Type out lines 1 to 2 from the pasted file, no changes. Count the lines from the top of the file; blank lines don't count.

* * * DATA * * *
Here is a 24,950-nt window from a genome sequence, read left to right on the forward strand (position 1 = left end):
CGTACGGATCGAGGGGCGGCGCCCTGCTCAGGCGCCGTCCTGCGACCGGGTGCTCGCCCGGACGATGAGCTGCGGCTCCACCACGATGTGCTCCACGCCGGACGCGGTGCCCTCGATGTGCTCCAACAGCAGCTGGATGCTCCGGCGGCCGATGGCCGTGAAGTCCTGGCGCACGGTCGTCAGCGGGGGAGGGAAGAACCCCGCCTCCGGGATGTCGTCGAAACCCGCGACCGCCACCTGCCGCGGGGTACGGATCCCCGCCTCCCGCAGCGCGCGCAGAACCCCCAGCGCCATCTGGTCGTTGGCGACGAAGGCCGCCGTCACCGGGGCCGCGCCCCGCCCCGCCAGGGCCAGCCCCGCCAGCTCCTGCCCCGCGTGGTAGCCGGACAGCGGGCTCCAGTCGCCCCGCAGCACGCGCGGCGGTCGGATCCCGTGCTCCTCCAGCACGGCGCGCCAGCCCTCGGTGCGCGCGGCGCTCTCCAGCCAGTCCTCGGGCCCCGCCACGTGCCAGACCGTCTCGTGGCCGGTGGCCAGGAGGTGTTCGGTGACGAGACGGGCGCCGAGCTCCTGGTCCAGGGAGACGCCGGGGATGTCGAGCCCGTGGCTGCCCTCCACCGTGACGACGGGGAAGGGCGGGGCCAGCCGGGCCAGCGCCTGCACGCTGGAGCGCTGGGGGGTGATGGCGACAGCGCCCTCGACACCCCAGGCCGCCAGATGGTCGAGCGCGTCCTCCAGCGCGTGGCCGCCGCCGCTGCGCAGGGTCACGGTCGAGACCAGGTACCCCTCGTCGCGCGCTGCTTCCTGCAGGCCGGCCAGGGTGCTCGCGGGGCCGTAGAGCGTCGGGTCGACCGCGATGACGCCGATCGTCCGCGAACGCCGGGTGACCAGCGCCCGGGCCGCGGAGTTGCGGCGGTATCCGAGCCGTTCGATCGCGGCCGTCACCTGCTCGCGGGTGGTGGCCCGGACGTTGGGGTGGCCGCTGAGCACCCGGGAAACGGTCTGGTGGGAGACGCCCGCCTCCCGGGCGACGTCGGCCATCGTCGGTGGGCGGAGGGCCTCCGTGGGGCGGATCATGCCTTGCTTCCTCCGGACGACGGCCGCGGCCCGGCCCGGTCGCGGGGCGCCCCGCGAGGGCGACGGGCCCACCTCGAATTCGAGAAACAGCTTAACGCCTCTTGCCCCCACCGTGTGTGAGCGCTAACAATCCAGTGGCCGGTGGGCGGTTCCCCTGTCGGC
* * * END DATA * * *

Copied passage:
Here is a 24,950-nt window from a genome sequence, read left to right on the forward strand (position 1 = left end):
CGTACGGATCGAGGGGCGGCGCCCTGCTCAGGCGCCGTCCTGCGACCGGGTGCTCGCCCGGACGATGAGCTGCGGCTCCACCACGATGTGCTCCACGCCGGACGCGGTGCCCTCGATGTGCTCCAACAGCAGCTGGATGCTCCGGCGGCCGATGGCCGTGAAGTCCTGGCGCACGGTCGTCAGCGGGGGAGGGAAGAACCCCGCCTCCGGGATGTCGTCGAAACCCGCGACCGCCACCTGCCGCGGGGTACGGATCCCCGCCTCCCGCAGCGCGCGCAGAACCCCCAGCGCCATCTGGTCGTTGGCGACGAAGGCCGCCGTCACCGGGGCCGCGCCCCGCCCCGCCAGGGCCAGCCCCGCCAGCTCCTGCCCCGCGTGGTAGCCGGACAGCGGGCTCCAGTCGCCCCGCAGCACGCGCGGCGGTCGGATCCCGTGCTCCTCCAGCACGGCGCGCCAGCCCTCGGTGCGCGCGGCGCTCTCCAGCCAGTCCTCGGGCCCCGCCACGTGCCAGACCGTCTCGTGGCCGGTGGCCAGGAGGTGTTCGGTGACGAGACGGGCGCCGAGCTCCTGGTCCAGGGAGACGCCGGGGATGTCGAGCCCGTGGCTGCCCTCCACCGTGACGACGGGGAAGGGCGGGGCCAGCCGGGCCAGCGCCTGCACGCTGGAGCGCTGGGGGGTGATGGCGACAGCGCCCTCGACACCCCAGGCCGCCAGATGGTCGAGCGCGTCCTCCAGCGCGTGGCCGCCGCCGCTGCGCAGGGTCACGGTCGAGACCAGGTACCCCTCGTCGCGCGCTGCTTCCTGCAGGCCGGCCAGGGTGCTCGCGGGGCCGTAGAGCGTCGGGTCGACCGCGATGACGCCGATCGTCCGCGAACGCCGGGTGACCAGCGCCCGGGCCGCGGAGTTGCGGCGGTATCCGAGCCGTTCGATCGCGGCCGTCACCTGCTCGCGGGTGGTGGCCCGGACGTTGGGGTGGCCGCTGAGCACCCGGGAAACGGTCTGGTGGGAGACGCCCGCCTCCCGGGCGACGTCGGCCATCGTCGGTGGGCGGAGGGCCTCCGTGGGGCGGATCATGCCTTGCTTCCTCCGGACGACGGCCGCGGCCCGGCCCGGTCGCGGGGCGCCCCGCGAGGGCGACGGGCCCACCTCGAATTCGAGAAACAGCTTAACGCCTCTTGCCCCCACCGTGTGTGAGCGCTAACAATCCAGTGGCCGGTGGGCGGTTCCCCTGTCGGC